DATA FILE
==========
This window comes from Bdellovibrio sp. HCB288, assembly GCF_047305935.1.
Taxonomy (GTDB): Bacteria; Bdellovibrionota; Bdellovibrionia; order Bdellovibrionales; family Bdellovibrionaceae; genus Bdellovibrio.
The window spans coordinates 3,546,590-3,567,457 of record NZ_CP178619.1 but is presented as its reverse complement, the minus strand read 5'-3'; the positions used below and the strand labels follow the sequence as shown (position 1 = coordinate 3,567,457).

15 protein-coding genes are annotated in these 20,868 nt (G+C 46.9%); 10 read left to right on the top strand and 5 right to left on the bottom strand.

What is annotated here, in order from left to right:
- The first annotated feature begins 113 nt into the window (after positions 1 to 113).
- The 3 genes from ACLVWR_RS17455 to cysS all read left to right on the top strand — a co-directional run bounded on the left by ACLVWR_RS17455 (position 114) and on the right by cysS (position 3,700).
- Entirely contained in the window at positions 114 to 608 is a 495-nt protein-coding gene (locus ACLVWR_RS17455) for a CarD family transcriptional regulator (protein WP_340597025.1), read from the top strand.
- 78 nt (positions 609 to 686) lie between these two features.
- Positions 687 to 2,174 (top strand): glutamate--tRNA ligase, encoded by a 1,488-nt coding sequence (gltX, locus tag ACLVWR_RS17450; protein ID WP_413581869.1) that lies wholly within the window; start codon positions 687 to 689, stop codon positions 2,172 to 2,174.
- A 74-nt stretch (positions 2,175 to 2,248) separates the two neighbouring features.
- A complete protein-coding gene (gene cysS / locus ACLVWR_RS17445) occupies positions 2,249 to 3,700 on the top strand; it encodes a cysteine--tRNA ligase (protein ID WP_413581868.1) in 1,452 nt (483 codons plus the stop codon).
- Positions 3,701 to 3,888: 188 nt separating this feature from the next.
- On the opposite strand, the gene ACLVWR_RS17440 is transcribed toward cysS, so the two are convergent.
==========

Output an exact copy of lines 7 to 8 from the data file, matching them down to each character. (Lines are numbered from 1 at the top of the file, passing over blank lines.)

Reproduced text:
- The 3 genes from ACLVWR_RS17455 to cysS all read left to right on the top strand — a co-directional run bounded on the left by ACLVWR_RS17455 (position 114) and on the right by cysS (position 3,700).
- Entirely contained in the window at positions 114 to 608 is a 495-nt protein-coding gene (locus ACLVWR_RS17455) for a CarD family transcriptional regulator (protein WP_340597025.1), read from the top strand.